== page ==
Defense Date

2005

Document Type

Dissertation

Degree Name

Doctor of Philosophy

Department

Nursing

First Advisor

Dr. Kathleen J. Sawin

Abstract

Young women with mobility limiting disorders face many challenges as they move through adolescence into young adulthood. In addition to the challenges of this developmental period, they must consider their disability as they manage their lives. Competent decision making is a foundational skill for self-management and for transition in adulthood. It is also a protective factor for resilience.There is little research on decision making in adolescents with disabilities. Therefore, the purpose of this qualitative study was to explore the decision making experiences of female adolescents and young women with mobility limiting disorders. Theoretical underpinnings for the study included Resilience Theory and Phenomenology. Phenomenological methodology guided data collection and analysis. Study participants included six young women between the ages of 16 and 25 who met established inclusion criteria. Participants were interviewed using an interview schedule. Transcripts of the audiotaped interviews were analyzed for themes. An individual profile of decision making in self-management for each participant was developed from analysis of interviews. A composite depiction of the phenomenon of decision making in self-management was developed from analysis of the participant profiles. The following conclusions were drawn from the composite depiction. Decision making in self-management is a dynamic, developmental process that encompasses choices across many dimensions of life activities. Parents' attitudes and expectations can have significant influence on the development of decision making in young women with mobility limiting disorders. Having or taking the opportunity to make decisions may contribute to the development of decisional competence and independence. Barriers, such as social stereotypes and lack of community resources, influence decision making. The ability of the study participants to "see past the disability" creates a broader vision of opportunities for decision making to achieve their goals.The results of this research should be useful to nurses and other health professionals as they collaborate with adolescents with disabilities and their families in fostering and supporting competent decision making in self-management. Future research is recommended on decision making in specific dimensions of self-management such as socialization and, using quantitative and qualitative methods to compare this phenomenon in adolescents with and without disabilities and between genders.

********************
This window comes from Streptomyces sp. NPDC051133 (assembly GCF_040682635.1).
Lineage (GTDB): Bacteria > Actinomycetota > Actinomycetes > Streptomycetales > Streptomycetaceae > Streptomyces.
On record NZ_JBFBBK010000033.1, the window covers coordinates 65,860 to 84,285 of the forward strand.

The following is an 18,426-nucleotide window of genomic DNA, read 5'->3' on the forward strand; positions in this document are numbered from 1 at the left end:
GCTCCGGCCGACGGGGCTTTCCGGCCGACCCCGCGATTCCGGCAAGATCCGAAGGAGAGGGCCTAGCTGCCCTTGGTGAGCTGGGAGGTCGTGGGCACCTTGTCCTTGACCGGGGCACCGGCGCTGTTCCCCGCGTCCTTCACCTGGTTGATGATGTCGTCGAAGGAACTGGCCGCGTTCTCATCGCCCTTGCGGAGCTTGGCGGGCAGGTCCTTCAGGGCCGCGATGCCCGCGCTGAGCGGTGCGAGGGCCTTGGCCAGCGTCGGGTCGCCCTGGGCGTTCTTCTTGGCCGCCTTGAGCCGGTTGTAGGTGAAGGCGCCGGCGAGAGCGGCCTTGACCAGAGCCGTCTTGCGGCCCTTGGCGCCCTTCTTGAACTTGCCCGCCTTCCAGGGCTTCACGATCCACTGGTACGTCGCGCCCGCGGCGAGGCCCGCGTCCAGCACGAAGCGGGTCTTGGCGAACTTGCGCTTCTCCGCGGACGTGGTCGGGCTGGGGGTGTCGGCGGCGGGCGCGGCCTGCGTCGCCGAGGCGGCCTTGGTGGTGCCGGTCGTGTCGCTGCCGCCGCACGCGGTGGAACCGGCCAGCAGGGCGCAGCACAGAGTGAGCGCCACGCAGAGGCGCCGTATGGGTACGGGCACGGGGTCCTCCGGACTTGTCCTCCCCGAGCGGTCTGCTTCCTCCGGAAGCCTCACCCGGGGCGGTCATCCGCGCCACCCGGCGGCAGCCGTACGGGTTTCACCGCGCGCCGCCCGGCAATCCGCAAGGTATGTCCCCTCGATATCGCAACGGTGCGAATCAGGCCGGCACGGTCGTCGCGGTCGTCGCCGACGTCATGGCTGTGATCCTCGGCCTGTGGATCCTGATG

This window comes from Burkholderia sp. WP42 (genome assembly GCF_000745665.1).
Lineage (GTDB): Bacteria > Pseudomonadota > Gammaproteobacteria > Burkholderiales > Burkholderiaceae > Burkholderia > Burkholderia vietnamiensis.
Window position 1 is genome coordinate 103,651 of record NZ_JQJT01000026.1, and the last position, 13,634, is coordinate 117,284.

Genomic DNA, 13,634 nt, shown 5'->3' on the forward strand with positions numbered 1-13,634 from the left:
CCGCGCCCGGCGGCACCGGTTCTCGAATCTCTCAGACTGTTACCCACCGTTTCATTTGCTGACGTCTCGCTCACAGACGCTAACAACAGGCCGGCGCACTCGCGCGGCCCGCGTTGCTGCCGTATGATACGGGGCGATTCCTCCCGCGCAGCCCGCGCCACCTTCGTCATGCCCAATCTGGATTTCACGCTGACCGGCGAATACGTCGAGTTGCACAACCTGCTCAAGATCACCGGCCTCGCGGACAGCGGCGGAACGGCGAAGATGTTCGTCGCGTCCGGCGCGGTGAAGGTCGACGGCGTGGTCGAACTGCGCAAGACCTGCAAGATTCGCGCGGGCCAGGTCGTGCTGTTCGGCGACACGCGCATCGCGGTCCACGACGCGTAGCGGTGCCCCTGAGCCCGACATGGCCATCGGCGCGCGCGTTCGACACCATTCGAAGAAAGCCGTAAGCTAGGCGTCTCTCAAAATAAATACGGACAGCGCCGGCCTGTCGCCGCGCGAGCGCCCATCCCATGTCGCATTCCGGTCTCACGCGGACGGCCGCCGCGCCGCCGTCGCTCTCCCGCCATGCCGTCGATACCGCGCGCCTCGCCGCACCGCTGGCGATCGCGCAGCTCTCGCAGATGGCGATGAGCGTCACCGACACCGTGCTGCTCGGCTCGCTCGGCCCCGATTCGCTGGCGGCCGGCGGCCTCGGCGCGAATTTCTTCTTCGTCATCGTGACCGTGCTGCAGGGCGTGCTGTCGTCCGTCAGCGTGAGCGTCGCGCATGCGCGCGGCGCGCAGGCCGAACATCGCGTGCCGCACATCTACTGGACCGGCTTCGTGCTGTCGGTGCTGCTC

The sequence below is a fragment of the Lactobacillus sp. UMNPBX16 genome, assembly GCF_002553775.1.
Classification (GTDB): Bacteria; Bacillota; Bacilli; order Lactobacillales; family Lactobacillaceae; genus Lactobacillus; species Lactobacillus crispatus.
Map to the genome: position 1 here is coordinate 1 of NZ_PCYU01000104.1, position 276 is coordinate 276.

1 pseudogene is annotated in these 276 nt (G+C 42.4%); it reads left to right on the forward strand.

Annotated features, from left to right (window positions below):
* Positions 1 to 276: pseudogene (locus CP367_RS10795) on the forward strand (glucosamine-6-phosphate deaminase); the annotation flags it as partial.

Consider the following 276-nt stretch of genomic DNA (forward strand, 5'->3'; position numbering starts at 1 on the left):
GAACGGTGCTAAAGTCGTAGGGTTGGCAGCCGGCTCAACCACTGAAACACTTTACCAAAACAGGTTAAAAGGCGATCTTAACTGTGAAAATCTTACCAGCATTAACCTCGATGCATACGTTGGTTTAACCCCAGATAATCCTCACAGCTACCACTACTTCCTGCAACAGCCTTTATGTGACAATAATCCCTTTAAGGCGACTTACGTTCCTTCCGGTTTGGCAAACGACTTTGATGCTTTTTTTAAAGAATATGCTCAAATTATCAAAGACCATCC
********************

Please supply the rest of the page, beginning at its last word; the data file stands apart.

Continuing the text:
Rights

© The Author

Is Part Of

VCU University Archives

Is Part Of

VCU Theses and Dissertations

Date of Submission

June 2008

Included in

Nursing Commons

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